Pleased today to welcome a contribution from Jonathan Peters, an associate professor who has faculty appointments in the Grady College of Journalism and Mass Communication and the School of Law at the University of Georgia. (prior posts) Professor Peters teaches and researches in the area of media law and policy, and his post here discusses his participation April 19in an online training event hosted in Uzbekistan.
One purpose of the project, called the “Rule of Law Partnership in Uzbekistan,” is to strengthen public access to the nation’s judicial system as well as public trust in it. And a key priority has been to grow citizen knowledge of the courts and to improve the society’s legal culture and the population’s overall legal literacy.
To those ends, I shared an American perspective on how U.S. judges and courts—at the federal and state levels—use social media. Courts often use Twitter and Facebook to share information, and judges often use them to humanize themselves and to discuss matters of trial and appellate practice with other members of the legal profession. Over 42 percent of court public information officers reported in a recent survey that using social media is essential for courts to communicate with the public. As one put it:
There is an emerging recognition among courts that in order to fulfill the requirement that courts are transparent and understandable to the public in the new media age we are in, courts will have to play an active role in facilitating access to information and perform many of the same functions that traditionally have been performed by the now dwindling traditional media.
Judicial ethics codes even encourage judges to engage with their communities in various ways. For example, Canon 4 of the Code of Conduct for United States Judges says that a “judge may … speak, write, lecture, and teach on both law-related and nonlegal subjects.” The associated commentary says that “[c]omplete separation of a judge from extrajudicial activities is neither possible nor wise; a judge should not become isolated from the society in which the judge lives.”
But judges must be careful on social media not to run afoul of certain limits on their extrajudicial speech, namely those on ex parte communications and their ability to comment on cases pending before them. They also must avoid activities that would reflect adversely on their impartiality or independence. As I told the judges in Uzbekistan, recognizing the risks posed by specific types of content will enable them to create and maintain a social-media presence that is effective and productive—and respectful of the unique responsibilities of a judge.
The training is designed to enable in-house counsel and human resources managers of international companies operating in the United States, or companies seeking to establish a presence in the U.S. market, to obtain specialized knowledge in evolving areas of employment law. Legal academics and students of labor and employment law are also welcome to register to attend.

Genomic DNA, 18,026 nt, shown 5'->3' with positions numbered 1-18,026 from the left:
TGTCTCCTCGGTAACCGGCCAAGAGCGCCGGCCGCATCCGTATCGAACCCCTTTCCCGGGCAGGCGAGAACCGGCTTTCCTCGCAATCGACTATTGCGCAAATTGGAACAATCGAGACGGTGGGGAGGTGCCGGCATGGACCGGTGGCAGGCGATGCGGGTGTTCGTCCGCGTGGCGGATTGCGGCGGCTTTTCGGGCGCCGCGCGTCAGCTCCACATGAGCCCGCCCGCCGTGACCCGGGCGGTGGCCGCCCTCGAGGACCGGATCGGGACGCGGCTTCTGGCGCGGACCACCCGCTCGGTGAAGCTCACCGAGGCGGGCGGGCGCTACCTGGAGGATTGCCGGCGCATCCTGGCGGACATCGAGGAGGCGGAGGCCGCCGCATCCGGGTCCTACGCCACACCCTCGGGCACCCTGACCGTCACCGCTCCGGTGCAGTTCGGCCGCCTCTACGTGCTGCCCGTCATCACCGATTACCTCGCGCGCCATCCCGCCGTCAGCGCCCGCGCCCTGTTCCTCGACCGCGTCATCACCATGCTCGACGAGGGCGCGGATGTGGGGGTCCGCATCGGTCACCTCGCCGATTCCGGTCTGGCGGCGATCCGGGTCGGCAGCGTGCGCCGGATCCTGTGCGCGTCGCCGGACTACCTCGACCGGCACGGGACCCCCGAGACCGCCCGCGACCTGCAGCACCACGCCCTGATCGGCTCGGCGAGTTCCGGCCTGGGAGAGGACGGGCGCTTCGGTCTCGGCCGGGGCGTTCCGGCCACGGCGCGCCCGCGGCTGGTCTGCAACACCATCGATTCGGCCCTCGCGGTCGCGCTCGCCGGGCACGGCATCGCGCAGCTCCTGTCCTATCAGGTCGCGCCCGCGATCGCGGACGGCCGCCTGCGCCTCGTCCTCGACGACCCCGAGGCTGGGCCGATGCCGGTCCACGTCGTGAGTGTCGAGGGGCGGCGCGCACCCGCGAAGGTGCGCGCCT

Prominent experts in the field of employment law will teach the courses, which will be offered for CLE credit. In addition, the full schedule includes a networking reception, lunch with speakers, and a closing ceremony. Training topics and speakers include:
Wednesday, May 15
U.S. Labor and Employment Law: An Historical Overview (Daniel P. Hart, Partner, Seyfarth Shaw LLP)
Dispute Resolution Systems in the Workplace & Arbitration Clauses in Employment Contracts (Daniel M. Klein, Klein Dispute Resolution)
Global Mobility Best Practices (Teri A. Simmons, Partner, Arnall Golden Gregory LLP)
Friday, May 17
Trade Secrets, Non-Compete Clauses, and Employee Mobility (Keshia M. Tiemann, Associate, Greenberg Traurig LLP)
Consideration of Employment Contracts for a Global Workforce (Susan Nofi, former General Counsel, Heidelberg USA, Inc.)
CIFAL Atlanta is part of the United Nations Institute for Training and Research (UNITAR) network of international training centers. We at the Dean Rusk International Law Center are delighted to partner with them, continuing our twenty year history of providing trainings for foreign judges and other legal practitioners.
Last week, the Dean Rusk International Law Center was pleased to co-present a training with Sheffield Hallam University on criminal law and human rights for eight law students from the United Kingdom. Organized by Dr. Laura Kagel, Associate Director for International Professional Education at the Dean Rusk International Law Center, and Michael Edwards (J.D. ’93), Senior Lecturer in Law and Criminology at Sheffield Hallam University, the four-day training was designed to prepare the students for summer internships they will undertake in the United States.
Faculty from both universities lectured on relevant topics. These included Georgia Law professors: Anne Burnett on legal research methods; Andrea Dennis on evidence; and Russel Gabriel on criminal procedure. From Sheffield Hallam University Michael Edwards lectured on international human rights and civil rights law, and Christopher Riley presented an introduction to the student internships.